Results

Clinical characteristics of patients

Baseline characteristic details of the patients and controls participating in the study are summarized in Table 1. For the discovery phase study, 40 patients with AIS due to LVO attending our hospital between July 2016 and April 2017 and 20 healthy control subjects were enrolled (Fig. 1). Compared with healthy controls, patients with AIS due to LVO had higher systolic blood pressure and homocysteinemia (HCY) levels. There were no significant differences in age, sex, medical history, or laboratory data between the two groups (Table 1).

For the validation phase study, 33 healthy controls, 33 patients with AIS due to non-LVO and 33 patients with AIS due to LVO were prospectively enrolled from April 2017 to April 2018 (Fig. 1). Higher systolic and diastolic blood pressure, higher HCY levels, higher hypertension and diabetes mellitus rates, as well as more patients with smoking history, were found in the AIS group than in the control group. Patients with AIS were divided into two subgroups: 33 patients with AIS due to LVO and 33 patients with AIS due to non-LVO. Lower low-density lipoprotein level was found in the LVO group. Patients with AIS due to LVO were further divided into two subgroups based on their ASTIN/SIR grades: 17 patients with good collaterals (SGC) and 16 patients with poor collaterals (SPC). There were no significant differences in demographic characteristics or laboratory data between the SGC and SPC groups (Table 1).

Quantitative proteomic analysis reveals a specific proteomic profile in AIS due to LVO

We first compared plasma protein profiles from 40 consecutive patients with AIS due to LVO and 20 healthy controls. Pooled plasma samples were analyzed in replicates using 6-plex iTRAQ with LC–MS/MS. Patients with AIS due to LVO had a specific proteomic signature. The molecular features that were detected are depicted in the heatmap (Additional file 1: Figures S1 and S2). Seven differentially expressed proteins, thrombospondin 1 (THBS1), secreted phosphoprotein 2 (SPP2), lymphatic vessel endothelial hyaluronic acid receptor 1 (LYVE1), cadherin 1 (CDH1), insulin-like growth factor 2 (IGF2), pro-platelet basic protein (PPBP), and apolipoprotein C 4-2 (APOC4-APOC2), were finally acquired with a 1.2/0.83-fold or greater difference in abundance in AIS samples compared to healthy controls (Additional file 1: Table S1). Of these seven proteins, THBS1, LYVE1, IGF2, and PPBP were more abundant in AIS due to LVO samples, while SPP2, CDH1, and APOC4-APOC2 were downregulated compared to control samples.

Validation of potential biomarkers by Western blots analysis

Interestingly, among these differentially expressed proteins identified in plasma samples of AIS due to LVO, all the upregulated proteins, IGF2, LYVE1, PPBP, and THBS1, are known to be involved in regulating blood hemostasis and endothelial function [6,7,8,9,10,11]. We then verified the differential abundance of four selected proteins (IGF2, LYVE1, PPBP, and THBS1) using Western blots analysis. Consistent with the tendency found in proteomics, Western blots results showed similar alterations in an independent population, as the levels of those four identified proteins were significantly higher in the AIS due to LVO group compared to the healthy control group (Fig. 2, Tables 2 and 3). To describe the specificity for AIS due to LVO, we then detected the levels of the four identified proteins in patients with AIS due to non-LVO. Interestingly, expression of IGF2, LYVE1 and PPBP showed no significant difference between AIS due to non-LVO and healthy control, except that THBS1 was higher in AIS due to non-LVO group. Further, comparisons between the non-LVO and LVO groups presented higher expression of IGF2, LYVE1, PPBP and THBS1 in the LVO group (Fig. 2, Table 2). Altered levels of these proteins might indicate endothelial dysfunction and clinical implications of large vessel occlusion.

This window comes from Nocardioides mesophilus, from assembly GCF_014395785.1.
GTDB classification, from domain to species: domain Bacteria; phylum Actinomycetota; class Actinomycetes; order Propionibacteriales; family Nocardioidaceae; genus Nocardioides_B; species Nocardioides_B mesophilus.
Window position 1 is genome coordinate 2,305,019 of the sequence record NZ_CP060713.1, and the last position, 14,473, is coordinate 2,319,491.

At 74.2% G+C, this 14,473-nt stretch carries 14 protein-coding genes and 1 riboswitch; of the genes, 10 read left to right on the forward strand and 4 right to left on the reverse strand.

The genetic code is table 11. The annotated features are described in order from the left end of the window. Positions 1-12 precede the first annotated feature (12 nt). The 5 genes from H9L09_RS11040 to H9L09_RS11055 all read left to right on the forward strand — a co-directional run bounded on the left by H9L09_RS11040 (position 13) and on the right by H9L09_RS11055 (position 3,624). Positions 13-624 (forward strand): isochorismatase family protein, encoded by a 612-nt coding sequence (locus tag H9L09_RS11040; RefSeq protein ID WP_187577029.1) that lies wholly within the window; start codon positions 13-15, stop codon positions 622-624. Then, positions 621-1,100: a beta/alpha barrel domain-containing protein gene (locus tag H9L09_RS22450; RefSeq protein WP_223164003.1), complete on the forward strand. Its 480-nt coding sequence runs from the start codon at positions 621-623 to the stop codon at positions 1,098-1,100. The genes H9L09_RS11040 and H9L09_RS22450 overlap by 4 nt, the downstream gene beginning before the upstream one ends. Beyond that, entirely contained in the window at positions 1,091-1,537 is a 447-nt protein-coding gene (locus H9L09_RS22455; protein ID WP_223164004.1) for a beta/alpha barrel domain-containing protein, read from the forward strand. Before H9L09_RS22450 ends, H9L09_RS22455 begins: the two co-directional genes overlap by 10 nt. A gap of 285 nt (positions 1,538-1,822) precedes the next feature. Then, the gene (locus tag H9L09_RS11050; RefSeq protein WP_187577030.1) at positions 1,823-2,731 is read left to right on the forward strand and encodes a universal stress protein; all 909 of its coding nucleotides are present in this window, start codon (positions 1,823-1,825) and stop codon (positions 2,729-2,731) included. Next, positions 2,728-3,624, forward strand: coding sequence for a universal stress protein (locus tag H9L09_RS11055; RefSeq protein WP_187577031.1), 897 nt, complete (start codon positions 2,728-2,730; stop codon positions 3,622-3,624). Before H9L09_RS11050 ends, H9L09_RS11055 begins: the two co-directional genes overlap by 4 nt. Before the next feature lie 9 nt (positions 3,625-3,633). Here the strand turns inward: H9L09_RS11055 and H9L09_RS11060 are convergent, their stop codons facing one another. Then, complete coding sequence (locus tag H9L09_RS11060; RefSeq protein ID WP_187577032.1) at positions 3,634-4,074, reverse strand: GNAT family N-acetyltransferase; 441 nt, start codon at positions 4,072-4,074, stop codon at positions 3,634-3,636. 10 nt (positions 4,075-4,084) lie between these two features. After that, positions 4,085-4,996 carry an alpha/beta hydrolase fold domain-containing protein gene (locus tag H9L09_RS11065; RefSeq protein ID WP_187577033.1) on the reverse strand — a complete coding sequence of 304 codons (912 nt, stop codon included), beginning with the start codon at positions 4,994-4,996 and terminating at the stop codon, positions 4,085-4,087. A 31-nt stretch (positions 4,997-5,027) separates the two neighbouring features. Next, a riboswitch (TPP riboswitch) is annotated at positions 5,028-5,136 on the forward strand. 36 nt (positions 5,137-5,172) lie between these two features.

Fig. 2
figure2

Validation phase of potential biomarkers by Western blots analysis. a Western blots representation of each potential biomarker. b Quantitative analysis was performed. *P < 0.05 **P  < 0.01 versus Control, P < 0.05 ††P < 0.01 versus AIS due to non-LVO, n = 33 for Control, n = 33 for AIS due to non-LVO group and n = 33 for AIS due to LVO group. P < 0.05 ‡‡P < 0.01 versus SGC, n = 17 for SGC, n = 16 for SPC. Control healthy controls. AIS acute ischemic stroke patients, SGC stroke with good collaterals, SPC stroke with poor collaterals

Table 2 Plasma levels of each biomarker in different groups
Table 3 Correlation analysis of each biomarker with diagnosis

Patients with AIS due to LVO were further divided into SGC and SPC subgroups, according to the ASTIN/SIR grades assigned to their collaterals. Comparisons between the SGC and SPC group indicated higher expression of LYVE1 and IGF2 in the SGC group and higher level of THBS1 in the SPC group, but no significant difference in PPBP (Fig. 2, Table 4).